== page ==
Stunned by a big tax bill? Need to pay your tax bill late, but not sure of the consequences?
Tax can be a worrying and mind boggling field to navigate safely. But don’t worry. If you are looking for ways to win with tax rather than feel like a consistent loser with HMRC, then Marden & Co can help! Take a quick look through our below quick start guide to make sure you don’t end up a tax loser…
The annual tax deadline was 31 January 2018, and most of you will still be reeling from your recent submission. Some of you will also have paid 50% on next year’s tax on account. But there are a couple of tax planning strategies that can assist you in claiming the elusive tax refund.
What can you do? Well, investing in EIS or a Seed EIS (Enterprise Investment Scheme) company before 6 April 2018. Individuals are permitted to invest in qualifying companies under EIS and handle the investment as having been made in the 2016/2017 tax year. This offers tax relief of 30%of any invested amount. For example, a £10,000 investment can reduce the 2016/17 tax liability by £3,000. Even better. an investment in a Seed EIS qualifying company offers an even better 50% tax relief.
Seed EIS companies tend to carry higher risk that EIS companies and we would advise seeking our specialist advice to include an IFA or equivalent when considering such investment. It is certainly worth the endeavour, as investing in an EIS qualifying company also enables you to defer capital gains tax. How? It all comes down to reinvestment, with the amount of the gain needing to be reinvested within 3 years following the date of the disposal that gave rise to the gain.
What else can I do?
Well, increasing your pensions savings before 6 April 2018 will also allow you to reduce payments on account. This will not reduce your 2016/17 tax liability however investing before 6 April 2018 will allow such payment to be taken into consideration when calculating your 2017/18 liability and therefore you may be able to reduce payments on account if you are making them.
Do consider that the maximum pension contribution is set at around £40,000 each tax year (based on earnings).
Can I pay tax late?
In 2017 the First-tier Tribunal turned down an appeal against a penalty for late payment of tax, despite criticising HMRC’s hackneyed argument as wrong. How can the judge’s comments help you counter penalties in similar situations?
In 2008 HMRC started to align the rules for penalties for most types of tax. A common and welcome feature was the concept of a “reasonable excuse”. Where you have one for, say, failing to submit a tax return on time, no penalty applies. In NSF Utilities v HMRC 2017 the taxpayer used the reasonable excuse argument to dispute a penalty for not paying its VAT on time.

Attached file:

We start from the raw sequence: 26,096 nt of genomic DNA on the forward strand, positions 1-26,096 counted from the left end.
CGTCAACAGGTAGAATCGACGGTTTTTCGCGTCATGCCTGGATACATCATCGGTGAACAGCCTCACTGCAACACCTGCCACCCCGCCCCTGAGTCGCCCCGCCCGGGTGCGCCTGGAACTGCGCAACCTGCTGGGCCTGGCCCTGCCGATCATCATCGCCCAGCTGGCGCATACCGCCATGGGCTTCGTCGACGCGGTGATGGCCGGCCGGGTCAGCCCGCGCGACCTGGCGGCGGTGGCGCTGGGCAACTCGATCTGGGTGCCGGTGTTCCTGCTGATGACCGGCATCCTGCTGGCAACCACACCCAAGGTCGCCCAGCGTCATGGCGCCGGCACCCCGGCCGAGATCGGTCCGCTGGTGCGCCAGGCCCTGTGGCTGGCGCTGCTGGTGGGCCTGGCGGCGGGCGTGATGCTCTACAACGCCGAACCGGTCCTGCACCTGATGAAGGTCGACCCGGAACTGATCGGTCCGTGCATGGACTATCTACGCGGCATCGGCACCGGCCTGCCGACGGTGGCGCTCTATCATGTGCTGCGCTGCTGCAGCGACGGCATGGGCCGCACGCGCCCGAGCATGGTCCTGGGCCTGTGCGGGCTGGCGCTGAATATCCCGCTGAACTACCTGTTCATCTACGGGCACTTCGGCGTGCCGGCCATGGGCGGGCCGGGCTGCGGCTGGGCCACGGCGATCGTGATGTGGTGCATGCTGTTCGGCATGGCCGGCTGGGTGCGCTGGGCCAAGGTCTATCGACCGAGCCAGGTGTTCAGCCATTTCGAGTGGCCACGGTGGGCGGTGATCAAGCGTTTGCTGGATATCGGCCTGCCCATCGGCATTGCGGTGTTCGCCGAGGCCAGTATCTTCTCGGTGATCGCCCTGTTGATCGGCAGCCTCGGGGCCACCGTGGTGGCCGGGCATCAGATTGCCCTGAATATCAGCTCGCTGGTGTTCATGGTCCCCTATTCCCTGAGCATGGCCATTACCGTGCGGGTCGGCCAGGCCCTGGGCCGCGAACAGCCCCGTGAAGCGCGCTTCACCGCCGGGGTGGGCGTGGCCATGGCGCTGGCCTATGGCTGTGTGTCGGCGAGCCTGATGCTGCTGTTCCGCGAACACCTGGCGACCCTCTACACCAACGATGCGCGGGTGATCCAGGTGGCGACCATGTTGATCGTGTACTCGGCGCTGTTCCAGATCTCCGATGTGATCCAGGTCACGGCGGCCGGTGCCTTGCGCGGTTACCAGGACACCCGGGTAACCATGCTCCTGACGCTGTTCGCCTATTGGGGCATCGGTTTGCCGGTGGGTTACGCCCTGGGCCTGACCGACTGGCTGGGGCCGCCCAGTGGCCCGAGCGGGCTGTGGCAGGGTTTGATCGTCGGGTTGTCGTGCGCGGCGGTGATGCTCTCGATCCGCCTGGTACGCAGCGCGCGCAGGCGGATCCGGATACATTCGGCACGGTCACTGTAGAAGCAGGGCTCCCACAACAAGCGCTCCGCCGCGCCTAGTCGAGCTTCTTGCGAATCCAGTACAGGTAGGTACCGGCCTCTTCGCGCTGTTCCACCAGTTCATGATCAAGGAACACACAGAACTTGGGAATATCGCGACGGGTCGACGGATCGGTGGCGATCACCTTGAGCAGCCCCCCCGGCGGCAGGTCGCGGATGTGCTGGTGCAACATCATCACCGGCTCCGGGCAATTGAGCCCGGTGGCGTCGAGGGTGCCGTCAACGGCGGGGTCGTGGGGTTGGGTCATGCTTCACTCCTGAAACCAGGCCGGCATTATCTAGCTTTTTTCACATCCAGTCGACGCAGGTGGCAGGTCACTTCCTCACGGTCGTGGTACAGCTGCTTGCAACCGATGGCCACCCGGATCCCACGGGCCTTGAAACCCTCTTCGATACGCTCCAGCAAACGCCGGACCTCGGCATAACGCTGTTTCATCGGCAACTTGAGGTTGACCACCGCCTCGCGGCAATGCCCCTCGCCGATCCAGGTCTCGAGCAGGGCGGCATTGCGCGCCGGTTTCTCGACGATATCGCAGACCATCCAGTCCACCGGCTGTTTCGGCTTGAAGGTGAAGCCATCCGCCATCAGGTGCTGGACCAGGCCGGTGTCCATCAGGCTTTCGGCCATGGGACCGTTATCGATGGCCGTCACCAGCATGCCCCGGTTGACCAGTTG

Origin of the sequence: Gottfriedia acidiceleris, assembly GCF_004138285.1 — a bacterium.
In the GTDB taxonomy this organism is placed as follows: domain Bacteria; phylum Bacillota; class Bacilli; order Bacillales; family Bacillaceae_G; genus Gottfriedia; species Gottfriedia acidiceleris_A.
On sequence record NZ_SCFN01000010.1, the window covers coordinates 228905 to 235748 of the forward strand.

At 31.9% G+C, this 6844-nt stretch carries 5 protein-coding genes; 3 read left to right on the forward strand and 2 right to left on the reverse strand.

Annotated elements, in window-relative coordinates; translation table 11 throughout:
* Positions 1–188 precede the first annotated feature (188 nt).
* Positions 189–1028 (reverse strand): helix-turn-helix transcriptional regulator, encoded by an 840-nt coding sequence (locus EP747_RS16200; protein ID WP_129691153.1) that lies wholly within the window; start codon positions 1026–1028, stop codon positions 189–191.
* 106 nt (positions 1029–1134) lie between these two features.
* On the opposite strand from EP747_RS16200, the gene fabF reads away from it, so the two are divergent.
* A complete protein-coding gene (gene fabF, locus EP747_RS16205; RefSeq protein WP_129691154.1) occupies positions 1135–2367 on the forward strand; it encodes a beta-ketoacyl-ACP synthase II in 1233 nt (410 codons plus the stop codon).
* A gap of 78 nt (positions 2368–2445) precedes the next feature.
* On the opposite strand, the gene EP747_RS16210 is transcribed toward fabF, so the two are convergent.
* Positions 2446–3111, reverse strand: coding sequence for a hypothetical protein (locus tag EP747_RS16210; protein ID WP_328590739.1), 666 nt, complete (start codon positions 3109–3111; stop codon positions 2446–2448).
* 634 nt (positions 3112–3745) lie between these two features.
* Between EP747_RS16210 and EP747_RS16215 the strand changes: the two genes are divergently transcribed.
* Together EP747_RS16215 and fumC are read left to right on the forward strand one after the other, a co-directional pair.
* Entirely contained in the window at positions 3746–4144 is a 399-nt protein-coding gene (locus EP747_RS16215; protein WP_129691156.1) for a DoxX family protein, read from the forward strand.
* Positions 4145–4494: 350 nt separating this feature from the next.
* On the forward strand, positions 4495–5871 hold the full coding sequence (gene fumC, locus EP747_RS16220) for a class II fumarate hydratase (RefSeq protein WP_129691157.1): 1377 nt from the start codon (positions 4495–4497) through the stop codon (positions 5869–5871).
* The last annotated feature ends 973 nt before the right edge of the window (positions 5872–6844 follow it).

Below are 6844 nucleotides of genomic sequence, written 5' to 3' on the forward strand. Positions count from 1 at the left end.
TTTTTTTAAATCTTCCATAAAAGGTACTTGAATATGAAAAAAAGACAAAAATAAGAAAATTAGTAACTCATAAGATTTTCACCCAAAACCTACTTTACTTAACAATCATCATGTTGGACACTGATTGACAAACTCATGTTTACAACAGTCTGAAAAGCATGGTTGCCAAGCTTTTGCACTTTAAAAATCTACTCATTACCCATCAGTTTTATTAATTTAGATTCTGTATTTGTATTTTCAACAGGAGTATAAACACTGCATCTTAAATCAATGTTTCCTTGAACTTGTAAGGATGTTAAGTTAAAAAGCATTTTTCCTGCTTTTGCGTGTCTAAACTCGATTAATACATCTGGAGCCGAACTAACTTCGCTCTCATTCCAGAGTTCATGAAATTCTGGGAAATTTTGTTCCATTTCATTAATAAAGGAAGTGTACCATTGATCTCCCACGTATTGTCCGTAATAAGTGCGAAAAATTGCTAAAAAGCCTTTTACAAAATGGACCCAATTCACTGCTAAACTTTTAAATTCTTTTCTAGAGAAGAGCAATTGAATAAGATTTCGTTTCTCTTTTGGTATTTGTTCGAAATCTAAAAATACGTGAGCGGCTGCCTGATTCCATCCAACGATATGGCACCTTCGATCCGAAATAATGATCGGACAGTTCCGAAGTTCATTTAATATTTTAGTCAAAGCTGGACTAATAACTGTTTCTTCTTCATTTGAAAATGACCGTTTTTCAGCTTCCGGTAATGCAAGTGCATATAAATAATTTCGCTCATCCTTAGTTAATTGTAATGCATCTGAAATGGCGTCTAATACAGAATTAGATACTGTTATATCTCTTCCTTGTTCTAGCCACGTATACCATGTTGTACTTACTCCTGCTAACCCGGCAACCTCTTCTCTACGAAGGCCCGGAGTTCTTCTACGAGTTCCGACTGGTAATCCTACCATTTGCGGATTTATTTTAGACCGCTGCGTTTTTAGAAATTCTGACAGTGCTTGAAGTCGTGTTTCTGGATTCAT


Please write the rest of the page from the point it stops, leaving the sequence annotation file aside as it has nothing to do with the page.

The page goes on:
NSF was late paying its VAT and so HMRC charged a penalty (a “default surcharge”). NSF appealed saying that it had a reasonable excuse, which was that HMRC owed it money in respect of excess construction industry scheme (CIS) deductions.
HMRC accepted this, but said that NSF should have made other arrangements to pay its VAT. And while there was a long delay in refunding the CIS tax, this wasn’t unusual. NSF ought to have expected it and taken steps. However VAT rules specifically say that a lack of money can’t count as a reasonable excuse. However, some years ago the Court of Appeal ruled that it can amount to a reasonable excuse, but only where there are extraordinary circumstances.
So, while there is no statute preventing a lack of money being a reasonable excuse for other types of late payment penalty, again there must be exceptional circumstances.
At the First-tier Tribunal (FTT) HMRC trotted out its usual argument that for an excuse to be reasonable it must be “unforeseeable and inescapable” despite the first element of this statement being discredited by the courts. They take the view that just because a problem is foreseeable it isn’t avoidable. For example, the failure of a major customer might be predictable and result in significant cash flow problems, but knowing that won’t help you get around it. The proper test for a reasonable excuse is whether a problem it relates to is inescapable.
The FTT’s decision went against NFS, not because of HMRC’s questionable argument, but because it offered no evidence to show it couldn’t avoid the shortage of funds. While HMRC’s delay in processing the CIS refund created a problem, NFS seemingly took no steps to work around it and so there was no proof that it was inescapable.
Getting tax right and to your advantage can be a full time job! Marden & Co have the knowledge, skills and understanding to take the jargon out of tax and maximise the legal tax saving opportunities available to you. We are always willing to go that extra mile to offer advice on areas where you can restructure things just a little, to make a large saving.
Get in touch with Marden & Co today – you can give us a call on 01737 851 761 for a no-obligation chat or drop us an email on firstname.lastname@example.org